By Jane Greeley, Medill, Immigrant Connect                                                                                                     June 2021
Grace Chan McKibben has vivid memories of her visit to Hong Kong in Feb. 2020 shortly after the CDC announced it would begin screening at three U.S. airports for a mysterious coronavirus emerging from Wuhan, China.

She recalls “texting or emailing people here being like, ‘The pastor kept his mask on when he was preaching, and I kept a mask on because I did a solo when I was singing, and it was so strange,’” Chan McKibben recounts.

Chan McKibben had come from Chicago for her father’s funeral, and she witnessed firsthand the unfolding COVID-19 pandemic that her friends and family in Chicago were yet to experience.

Chan McKibben had been back to Hong Kong a few times since moving to the United States at age 16 for boarding school. While in school, Chan McKibben kept in touch with family by placing collect calls or writing postcards. She said that being far away felt like a new adventure at first, but her father’s passing last year caused her to reflect on the distance.

“At 16 it just sounded like a fabulous idea to put almost 10,000 miles between yourself and your parents… and then you kind of spend the rest of your life trying to get closer,” said Chan McKibben. “I’ve created a new life with a career and family and everything here. In the back of your mind you always knew that your parents aren’t going to live forever, but it’s very different at 16 to know that.”

Photo courtesy of Grace Chan McKibben.

The new life that Chan McKibben created in the United States would lead her to a successful career in the private sector, decades of nonprofit and service work, and a run for office. These experiences built the foundation for her leadership role in the Chicago Chinese American community, she explained.

“It took me until I was after 40 to feel like I’ve learned a lot and had a great career in the mainstream,” said Chan McKibben. “Then I can bring back to the Chinese American community and kind of contribute and also help bridge the two communities together– the mainstream and the ethnic.”

In her current position as Executive Director of the Coalition for a Better Chinese American Community (CBCAC), Chan McKibben spearheads initiatives that work to strengthen the Chicago Chinese American community through voting, policy advocacy, organizing, and more.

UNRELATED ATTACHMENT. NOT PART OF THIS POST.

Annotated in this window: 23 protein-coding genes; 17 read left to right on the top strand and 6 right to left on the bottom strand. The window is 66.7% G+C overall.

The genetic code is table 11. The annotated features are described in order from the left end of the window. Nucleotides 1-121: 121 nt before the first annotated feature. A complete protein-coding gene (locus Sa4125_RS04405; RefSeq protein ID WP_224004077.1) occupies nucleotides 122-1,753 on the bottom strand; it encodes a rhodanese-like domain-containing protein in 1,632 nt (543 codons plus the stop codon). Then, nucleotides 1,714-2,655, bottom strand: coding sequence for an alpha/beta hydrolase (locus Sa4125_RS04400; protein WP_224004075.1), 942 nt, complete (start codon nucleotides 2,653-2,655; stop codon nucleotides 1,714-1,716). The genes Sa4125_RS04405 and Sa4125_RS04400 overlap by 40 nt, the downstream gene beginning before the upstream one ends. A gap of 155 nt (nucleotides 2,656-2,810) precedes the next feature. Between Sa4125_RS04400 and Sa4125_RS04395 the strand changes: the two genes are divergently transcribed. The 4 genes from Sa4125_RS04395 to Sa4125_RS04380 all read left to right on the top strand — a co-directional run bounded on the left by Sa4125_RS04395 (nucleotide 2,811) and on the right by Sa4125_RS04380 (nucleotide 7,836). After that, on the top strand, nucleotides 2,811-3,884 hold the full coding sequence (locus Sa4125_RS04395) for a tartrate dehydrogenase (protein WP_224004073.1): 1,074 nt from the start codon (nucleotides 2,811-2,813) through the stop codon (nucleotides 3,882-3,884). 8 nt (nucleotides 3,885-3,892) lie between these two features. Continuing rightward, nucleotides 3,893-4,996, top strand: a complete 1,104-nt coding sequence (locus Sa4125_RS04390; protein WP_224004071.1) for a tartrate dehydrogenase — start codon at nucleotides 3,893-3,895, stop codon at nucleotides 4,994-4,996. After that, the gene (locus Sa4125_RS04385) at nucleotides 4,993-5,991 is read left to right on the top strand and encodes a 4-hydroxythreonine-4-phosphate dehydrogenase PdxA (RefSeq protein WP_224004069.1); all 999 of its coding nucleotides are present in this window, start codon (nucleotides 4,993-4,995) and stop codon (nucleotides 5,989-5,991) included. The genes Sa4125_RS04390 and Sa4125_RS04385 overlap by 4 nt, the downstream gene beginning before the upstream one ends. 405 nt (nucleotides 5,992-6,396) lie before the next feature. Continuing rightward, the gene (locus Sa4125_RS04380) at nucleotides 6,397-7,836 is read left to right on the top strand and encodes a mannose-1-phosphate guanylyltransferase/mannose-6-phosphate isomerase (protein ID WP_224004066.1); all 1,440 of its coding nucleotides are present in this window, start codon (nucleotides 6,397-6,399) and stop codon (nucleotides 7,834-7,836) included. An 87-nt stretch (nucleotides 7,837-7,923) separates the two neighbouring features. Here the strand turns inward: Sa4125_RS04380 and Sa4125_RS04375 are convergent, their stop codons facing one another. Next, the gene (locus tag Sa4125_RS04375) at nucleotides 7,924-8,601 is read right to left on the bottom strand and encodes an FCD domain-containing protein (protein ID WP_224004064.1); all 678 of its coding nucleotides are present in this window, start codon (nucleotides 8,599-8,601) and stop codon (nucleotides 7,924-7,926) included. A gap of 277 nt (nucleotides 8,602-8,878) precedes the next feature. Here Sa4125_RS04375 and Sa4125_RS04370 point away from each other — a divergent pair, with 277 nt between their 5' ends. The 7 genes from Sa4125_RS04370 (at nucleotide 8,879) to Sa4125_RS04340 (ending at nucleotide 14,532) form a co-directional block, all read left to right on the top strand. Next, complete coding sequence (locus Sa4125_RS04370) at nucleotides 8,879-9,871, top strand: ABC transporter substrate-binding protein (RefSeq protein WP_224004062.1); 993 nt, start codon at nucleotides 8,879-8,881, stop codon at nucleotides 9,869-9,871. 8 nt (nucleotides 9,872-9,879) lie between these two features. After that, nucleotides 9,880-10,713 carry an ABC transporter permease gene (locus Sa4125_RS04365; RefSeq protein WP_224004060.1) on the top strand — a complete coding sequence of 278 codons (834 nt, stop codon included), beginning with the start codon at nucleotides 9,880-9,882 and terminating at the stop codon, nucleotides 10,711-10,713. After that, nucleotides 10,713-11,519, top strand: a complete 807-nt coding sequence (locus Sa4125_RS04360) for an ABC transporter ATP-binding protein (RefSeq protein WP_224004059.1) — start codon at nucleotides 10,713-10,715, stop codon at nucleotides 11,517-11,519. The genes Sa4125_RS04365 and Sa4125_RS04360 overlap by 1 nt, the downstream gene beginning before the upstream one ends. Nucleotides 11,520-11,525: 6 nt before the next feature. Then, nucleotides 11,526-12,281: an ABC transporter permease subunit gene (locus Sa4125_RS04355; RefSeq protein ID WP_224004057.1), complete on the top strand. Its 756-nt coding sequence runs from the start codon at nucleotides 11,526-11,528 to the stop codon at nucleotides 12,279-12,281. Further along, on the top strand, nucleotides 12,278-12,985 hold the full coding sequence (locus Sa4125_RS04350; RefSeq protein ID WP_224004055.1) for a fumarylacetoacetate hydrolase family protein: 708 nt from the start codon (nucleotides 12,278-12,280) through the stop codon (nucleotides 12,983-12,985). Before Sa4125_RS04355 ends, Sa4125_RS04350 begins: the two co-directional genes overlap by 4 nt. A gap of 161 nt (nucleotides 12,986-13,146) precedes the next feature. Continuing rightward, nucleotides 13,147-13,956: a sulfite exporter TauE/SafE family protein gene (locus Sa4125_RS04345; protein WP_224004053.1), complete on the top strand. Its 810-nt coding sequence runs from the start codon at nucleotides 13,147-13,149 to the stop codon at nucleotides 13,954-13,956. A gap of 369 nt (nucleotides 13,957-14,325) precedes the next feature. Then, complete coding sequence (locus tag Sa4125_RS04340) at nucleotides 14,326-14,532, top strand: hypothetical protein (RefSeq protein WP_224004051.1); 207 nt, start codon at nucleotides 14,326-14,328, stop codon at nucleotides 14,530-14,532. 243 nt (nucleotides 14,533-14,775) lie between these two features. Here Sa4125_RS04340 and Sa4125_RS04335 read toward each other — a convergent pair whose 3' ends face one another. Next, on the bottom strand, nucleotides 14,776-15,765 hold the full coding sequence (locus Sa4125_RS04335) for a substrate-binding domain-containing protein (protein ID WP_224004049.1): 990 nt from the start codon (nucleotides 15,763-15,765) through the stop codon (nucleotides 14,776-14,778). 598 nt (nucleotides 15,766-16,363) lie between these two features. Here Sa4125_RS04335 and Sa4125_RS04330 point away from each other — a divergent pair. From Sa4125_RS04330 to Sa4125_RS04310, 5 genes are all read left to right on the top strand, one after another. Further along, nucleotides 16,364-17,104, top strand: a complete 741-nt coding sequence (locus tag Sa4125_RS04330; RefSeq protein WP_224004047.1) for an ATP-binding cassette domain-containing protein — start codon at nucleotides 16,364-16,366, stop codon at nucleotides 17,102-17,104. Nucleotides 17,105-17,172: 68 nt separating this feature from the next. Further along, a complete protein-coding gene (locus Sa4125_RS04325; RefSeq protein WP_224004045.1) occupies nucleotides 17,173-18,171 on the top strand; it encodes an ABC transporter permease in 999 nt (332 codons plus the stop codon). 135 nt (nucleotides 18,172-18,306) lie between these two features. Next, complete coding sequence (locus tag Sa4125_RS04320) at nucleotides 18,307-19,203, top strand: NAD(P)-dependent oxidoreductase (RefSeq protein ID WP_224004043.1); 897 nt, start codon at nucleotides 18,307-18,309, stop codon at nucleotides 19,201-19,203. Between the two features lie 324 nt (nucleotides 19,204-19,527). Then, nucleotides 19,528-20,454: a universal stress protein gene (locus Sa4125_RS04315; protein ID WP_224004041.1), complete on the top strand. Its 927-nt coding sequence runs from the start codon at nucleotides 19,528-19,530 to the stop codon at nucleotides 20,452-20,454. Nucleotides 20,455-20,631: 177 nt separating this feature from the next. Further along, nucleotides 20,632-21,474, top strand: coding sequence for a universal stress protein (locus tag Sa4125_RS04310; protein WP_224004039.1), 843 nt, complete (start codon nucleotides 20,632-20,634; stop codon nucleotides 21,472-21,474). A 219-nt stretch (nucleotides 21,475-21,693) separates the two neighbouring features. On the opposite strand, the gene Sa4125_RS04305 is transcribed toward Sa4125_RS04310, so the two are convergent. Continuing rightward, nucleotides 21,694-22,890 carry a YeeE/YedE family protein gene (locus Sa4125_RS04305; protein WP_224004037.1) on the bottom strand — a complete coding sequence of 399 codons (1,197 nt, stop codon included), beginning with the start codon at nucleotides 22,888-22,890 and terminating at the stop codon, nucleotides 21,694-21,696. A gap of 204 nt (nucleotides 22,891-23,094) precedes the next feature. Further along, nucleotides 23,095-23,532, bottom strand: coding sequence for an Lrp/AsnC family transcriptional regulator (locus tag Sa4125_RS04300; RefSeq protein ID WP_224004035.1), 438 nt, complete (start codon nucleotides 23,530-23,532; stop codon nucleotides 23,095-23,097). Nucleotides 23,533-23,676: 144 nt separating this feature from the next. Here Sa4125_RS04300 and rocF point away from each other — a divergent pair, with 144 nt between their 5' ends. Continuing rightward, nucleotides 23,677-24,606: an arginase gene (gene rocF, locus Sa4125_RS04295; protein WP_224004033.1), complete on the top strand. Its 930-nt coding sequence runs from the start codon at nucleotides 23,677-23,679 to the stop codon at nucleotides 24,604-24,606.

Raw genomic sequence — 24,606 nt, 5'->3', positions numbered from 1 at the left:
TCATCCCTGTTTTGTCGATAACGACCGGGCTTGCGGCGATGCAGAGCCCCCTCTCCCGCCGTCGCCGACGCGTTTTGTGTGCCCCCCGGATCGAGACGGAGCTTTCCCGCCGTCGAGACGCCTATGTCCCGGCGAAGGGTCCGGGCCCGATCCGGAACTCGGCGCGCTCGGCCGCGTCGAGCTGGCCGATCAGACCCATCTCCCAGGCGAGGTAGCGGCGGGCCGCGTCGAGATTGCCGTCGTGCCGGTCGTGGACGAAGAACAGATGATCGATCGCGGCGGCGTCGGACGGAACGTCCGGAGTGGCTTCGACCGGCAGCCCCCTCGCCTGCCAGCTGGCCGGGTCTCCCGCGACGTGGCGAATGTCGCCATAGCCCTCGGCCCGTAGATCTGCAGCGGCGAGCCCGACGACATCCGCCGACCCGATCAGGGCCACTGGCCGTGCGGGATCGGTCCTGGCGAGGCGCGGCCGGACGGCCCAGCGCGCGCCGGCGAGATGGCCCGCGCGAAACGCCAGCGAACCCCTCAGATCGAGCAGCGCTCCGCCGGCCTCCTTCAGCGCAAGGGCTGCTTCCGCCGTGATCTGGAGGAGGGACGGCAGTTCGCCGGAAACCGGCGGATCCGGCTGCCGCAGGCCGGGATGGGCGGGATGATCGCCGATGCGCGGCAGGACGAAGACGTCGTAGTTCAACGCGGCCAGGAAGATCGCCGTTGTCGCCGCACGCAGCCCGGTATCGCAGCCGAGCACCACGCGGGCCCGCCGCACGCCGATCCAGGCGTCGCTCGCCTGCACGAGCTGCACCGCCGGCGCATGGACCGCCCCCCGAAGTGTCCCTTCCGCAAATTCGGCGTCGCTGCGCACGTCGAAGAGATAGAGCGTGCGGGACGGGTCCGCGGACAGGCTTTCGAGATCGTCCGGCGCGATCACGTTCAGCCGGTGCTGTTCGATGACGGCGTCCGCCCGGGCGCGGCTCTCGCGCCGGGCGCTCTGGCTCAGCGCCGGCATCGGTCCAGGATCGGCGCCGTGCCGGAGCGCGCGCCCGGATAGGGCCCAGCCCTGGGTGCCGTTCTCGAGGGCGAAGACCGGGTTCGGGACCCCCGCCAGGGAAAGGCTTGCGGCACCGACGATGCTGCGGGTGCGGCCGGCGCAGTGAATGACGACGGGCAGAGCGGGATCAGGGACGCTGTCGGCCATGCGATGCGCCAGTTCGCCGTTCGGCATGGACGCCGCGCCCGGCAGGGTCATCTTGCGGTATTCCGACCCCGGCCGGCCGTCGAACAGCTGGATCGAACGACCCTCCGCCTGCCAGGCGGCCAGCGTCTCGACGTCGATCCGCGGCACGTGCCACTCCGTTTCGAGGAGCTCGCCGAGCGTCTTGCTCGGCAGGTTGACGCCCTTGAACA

“We’ve done a lot of civic engagement in the sense of getting out the vote, and most recently, getting out the census,” said Eva Nip, Lead Organizer at CBCAC. “It’s been a lot of work… decreasing language and technology barriers especially related to voter suppression.”

McKibben said that her current position addresses the immediate needs facing Chinese Americans while also focusing on more systemic changes.

“Service is very important because I think for a lot of immigrants, getting jobs or getting childcare or getting care for the elderly, all of those are really important,” said Chan McKibben. “But then in order to advance the entire community we need to also think about policy and systemic changes that would make things more equitable and more inclusive.”

Chan McKibben said the needs facing her community have compelled her to do more. In 2018, she ran for the Illinois House of Representatives in the 25th district. Although her bid was unsuccessful, she said she wants to see more immigrants continue to seek office.

“It’s very important to encourage more immigrants and more different kinds of voices to be represented in the legislature,” said Chan McKibben. “Traditionally, legislative bodies are very white, very male, and I think that the more diverse voices we can have, the more different perspectives can definitely help everyone.”

Chan McKibben is part of a growing movement of immigrants seeking political representation.

Aamina Ahmed from New American Leaders, a nonprofit that supports first- and second-generation Americans running for office, said that the barriers to entry in politics lead to underrepresentation in immigrant communities.

“When an Asian American gets up to run in a district that is Asian American, people are like, ‘why are you running?’ Whereas no one ever asks the white person that,” said Ahmed, who serves as a Program Manager with New American Leaders. “Anytime you do get representation, it makes a big difference, because now all of a sudden you have a whole generation that sees that role as a possibility for themselves.”

Chan McKibben said that ultimately, her background as an immigrant fuels her to participate in the civic process.

“Because I grew up in Hong Kong, in a place where there wasn’t a system of democratic vote, I don’t take lightly the fact that American citizens are able to vote and able to participate in civic and electoral politics in a more direct way,” Chan McKibben said. “I would definitely encourage folks to not take this for granted.”